The Tougher We Get, The __________ We Run

                By Coach Roy Benson
 

Practice some Do It Yourself writing.  Go ahead and fill in the rest of the title.   Pick what you think happens as we learn how to push ourselves through the fatigue and pain barriers.  You can even supply multiple answers if you choose. 
 

But first, let me share a story about one of my closest friends from way back at the beginning of the running revolution in the early ‘70s.   I was coaching over in Gainesville at UF in those days, just as the running boom started attracting Adult-Onset Athletes. 
 

Our Florida Track Club star, Frank Shorter, had just won the gold medal in the marathon at the ’72 Munich Olympics.  Thanks to that inspiration and with the jogging boom under way, those with undiscovered natural running ability found themselves attracted to competitive road racing.  As an old broken-down half-miler myself, I, too, was learning the joys of slowing down and going longer.  As many of us joined together for those weekly 20-mile long runs, the bonds of friendship were formed so strongly that for three of us, they have lasted to this day.  


Luckily, the three of us are not only still around, but still working hard at staying in great shape.  One, however, just dodged the speeding bullet of loose artery plaque when a physical this past January revealed catastrophically high blood pressure readings.  Within days, his chest was sawed open and bypass surgery was performed on his two major descending coronary arteries.  One was 70% blocked and the other was 90% blocked.  In hindsight, he admits to ignoring two mini-episodes of what was probably the acute pain of angina at the start of workouts in the weeks before the discovery of the dangerously high BP.  He preferred to attribute them to post-weightlifting soreness.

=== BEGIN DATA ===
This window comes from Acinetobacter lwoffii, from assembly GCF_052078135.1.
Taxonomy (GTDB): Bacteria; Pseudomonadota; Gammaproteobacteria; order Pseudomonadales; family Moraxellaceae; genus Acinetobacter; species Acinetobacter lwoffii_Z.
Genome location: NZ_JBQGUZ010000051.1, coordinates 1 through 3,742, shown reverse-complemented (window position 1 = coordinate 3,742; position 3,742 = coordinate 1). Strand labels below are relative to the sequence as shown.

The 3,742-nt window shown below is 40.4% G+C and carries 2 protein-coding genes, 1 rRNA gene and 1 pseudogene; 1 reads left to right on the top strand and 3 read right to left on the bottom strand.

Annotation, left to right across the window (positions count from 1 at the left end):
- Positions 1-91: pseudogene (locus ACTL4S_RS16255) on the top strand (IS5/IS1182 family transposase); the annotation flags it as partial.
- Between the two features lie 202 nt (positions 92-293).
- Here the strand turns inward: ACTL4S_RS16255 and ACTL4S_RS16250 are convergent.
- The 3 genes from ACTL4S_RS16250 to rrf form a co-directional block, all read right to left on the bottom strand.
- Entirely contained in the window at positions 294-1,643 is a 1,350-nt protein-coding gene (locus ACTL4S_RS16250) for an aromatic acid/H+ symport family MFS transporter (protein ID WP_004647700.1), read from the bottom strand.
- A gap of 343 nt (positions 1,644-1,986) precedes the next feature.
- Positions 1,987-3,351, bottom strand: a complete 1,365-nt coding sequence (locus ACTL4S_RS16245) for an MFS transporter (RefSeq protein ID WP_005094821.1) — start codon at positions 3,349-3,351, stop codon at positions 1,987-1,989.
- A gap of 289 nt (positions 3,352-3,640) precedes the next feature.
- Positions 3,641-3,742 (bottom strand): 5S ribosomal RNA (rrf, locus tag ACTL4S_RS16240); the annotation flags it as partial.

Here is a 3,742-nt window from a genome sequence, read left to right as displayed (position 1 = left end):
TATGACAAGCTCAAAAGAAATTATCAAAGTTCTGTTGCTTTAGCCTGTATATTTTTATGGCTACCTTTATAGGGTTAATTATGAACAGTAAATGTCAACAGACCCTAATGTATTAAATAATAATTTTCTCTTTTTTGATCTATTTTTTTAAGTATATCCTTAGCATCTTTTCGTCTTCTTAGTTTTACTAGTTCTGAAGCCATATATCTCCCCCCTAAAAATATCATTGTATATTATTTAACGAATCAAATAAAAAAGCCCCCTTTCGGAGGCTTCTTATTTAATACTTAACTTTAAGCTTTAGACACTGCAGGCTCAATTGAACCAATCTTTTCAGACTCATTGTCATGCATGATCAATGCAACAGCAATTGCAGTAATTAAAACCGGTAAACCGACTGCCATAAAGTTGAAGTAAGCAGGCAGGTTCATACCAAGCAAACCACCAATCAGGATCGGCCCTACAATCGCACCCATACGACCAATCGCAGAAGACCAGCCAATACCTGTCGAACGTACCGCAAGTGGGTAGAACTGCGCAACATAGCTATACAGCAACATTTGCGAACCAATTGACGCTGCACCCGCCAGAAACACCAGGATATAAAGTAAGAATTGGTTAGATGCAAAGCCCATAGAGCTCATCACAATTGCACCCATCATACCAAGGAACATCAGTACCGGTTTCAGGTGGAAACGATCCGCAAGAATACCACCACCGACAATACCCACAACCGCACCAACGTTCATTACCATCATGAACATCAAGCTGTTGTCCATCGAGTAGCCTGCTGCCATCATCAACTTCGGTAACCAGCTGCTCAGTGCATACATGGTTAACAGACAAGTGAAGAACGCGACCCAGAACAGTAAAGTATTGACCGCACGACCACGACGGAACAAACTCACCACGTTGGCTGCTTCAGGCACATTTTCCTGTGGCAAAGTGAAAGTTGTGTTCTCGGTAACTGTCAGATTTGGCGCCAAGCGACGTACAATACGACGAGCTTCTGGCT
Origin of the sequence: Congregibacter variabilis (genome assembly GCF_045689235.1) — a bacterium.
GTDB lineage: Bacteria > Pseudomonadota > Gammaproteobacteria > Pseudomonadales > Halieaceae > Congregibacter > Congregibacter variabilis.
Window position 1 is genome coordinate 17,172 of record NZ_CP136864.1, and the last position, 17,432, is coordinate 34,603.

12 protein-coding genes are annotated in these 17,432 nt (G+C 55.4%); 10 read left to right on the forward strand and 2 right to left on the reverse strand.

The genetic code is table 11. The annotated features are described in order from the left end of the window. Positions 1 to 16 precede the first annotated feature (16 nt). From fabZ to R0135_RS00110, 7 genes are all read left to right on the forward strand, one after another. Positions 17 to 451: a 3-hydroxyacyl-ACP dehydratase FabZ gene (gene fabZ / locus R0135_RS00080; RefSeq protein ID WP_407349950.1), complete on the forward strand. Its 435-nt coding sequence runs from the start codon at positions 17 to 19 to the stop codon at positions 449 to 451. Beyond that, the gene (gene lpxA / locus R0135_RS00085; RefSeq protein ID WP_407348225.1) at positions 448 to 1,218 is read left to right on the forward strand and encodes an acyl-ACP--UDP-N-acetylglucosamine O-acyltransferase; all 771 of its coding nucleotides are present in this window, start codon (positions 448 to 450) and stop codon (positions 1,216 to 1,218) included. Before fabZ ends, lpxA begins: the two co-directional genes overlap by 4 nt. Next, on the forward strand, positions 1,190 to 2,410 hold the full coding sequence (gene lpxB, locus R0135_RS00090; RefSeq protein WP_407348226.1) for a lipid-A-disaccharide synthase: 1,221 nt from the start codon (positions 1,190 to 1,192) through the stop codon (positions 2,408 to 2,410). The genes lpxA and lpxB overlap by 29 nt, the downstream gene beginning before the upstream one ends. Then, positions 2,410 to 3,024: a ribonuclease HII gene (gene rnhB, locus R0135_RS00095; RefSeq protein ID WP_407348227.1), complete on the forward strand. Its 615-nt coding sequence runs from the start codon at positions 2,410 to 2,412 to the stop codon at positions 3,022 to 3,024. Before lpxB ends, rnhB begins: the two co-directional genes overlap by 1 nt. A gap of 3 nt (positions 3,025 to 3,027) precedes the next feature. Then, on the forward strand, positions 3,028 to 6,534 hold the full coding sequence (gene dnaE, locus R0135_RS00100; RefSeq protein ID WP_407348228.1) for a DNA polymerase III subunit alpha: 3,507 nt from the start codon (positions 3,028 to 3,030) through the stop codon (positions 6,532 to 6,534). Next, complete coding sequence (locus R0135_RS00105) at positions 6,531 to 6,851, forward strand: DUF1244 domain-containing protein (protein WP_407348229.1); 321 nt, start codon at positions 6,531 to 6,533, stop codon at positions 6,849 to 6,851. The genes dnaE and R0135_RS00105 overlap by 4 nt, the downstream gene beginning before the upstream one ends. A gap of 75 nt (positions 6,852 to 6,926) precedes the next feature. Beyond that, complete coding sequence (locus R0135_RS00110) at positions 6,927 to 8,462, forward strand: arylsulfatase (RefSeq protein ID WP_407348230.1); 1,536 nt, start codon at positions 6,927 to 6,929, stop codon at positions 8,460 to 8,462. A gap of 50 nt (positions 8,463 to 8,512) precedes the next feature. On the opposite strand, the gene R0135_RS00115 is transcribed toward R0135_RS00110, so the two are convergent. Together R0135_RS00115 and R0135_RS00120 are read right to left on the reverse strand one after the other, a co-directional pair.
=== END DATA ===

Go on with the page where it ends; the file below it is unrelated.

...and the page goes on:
Now here’s the improbable part of his story:  last August this prime example of an Senior Athlete (his marathon PR of2:57  at age 41 was set at Boston) finished 7th  in his 75-79 age group at the NATIONAL Sprint Triathlon Championships in Milwaukee, Wis.   This feat earned him a spot at the WORLD Championships this coming September in Chicago.  All that with a very advanced case of hidden heart disease!   Yes, it is obvious that all these years of training certainly enabled his cardiac circulatory system to develop some impressive co-lateral blood vessels that basically spared him from The Big One. 

Yes, he is lucky.   It’s now April and he has recovered from surgery.  He’s been through supervised cardiac rehab.  He has just completed his low-intensity reconditioning work.  Next month his coach will have him start his training to prepare for those World Triathlon Championships in Chicago.  

But that is not the real point of this article.  He, like so many of us athletically tough adults, was almost capable of a fatal case of Athletic-0nset Stupidity.  

 

My friends, I think it is important to learn the purpose of acute pain and its difference from fatigue pain.  It is crucial that as tough runners we develop the ability to overcome the “obtuse” pain of fatigue.   Fatigue pain is not sharp and stabbing and searing.  It is not like the pain you feel when you trip and face plant on concrete or rough asphalt and grind the skin off your hands, elbows and knees.   Fatigue pain is whole-body tiredness and lead legs and out of energy and/or out of breath total feeling of exhaustion at the end of a race or hard long run, or at the end of each repeat of a set of high intensity intervals.  The obtuse pain of fatigue for runners is an accumulation of the symptoms that signal us to slow down or stop.  Think of fatigue as healthy pain.  It keeps us from running ourselves to death.  It is Mother Nature’s yellow slow-down and red stop signs.  

Acute pain is diametrically different.  It is a symptom of something suddenly going wrong.   It can be a pulled muscle or a ruptured tendon or a stress fracture.  One second you are fine; the next you’re hurt, injured, kaput, done, finished.  You’ve just had a wreck.  You crashed your little toe into the door frame in the middle of the night in the dark on the way to the toilet.  The Doc tells you that it is a “piss” fracture, but you don’t think it is too funny.   Acute injuries hurt like “holy s…” when you touch the injured area.  These are pains that we do NOT run through.  

So I’m saying that we need to work just as much on our Mentally Wiser Quotient as on our Mentally Tougher Quotient.   We must be smarter and know that both acute and obtuse pain can be telling us, “Enuf!  You need to stop denying the pain on each step.”    Or, “Okay! You need to back off and stop trying to keep up with a training partner’s faster pace on a hot and humid day.“

 We need to aspire to higher MWQ’s, not just on improving our MTQ’s.  Let’s not just train harder.  Let’s also train smarter, my friends.   We need as many of us out there keeping an eye on each other as possible.  I think that being smart and alive trumps being tough and __________.  Go ahead and finish that sentence, too.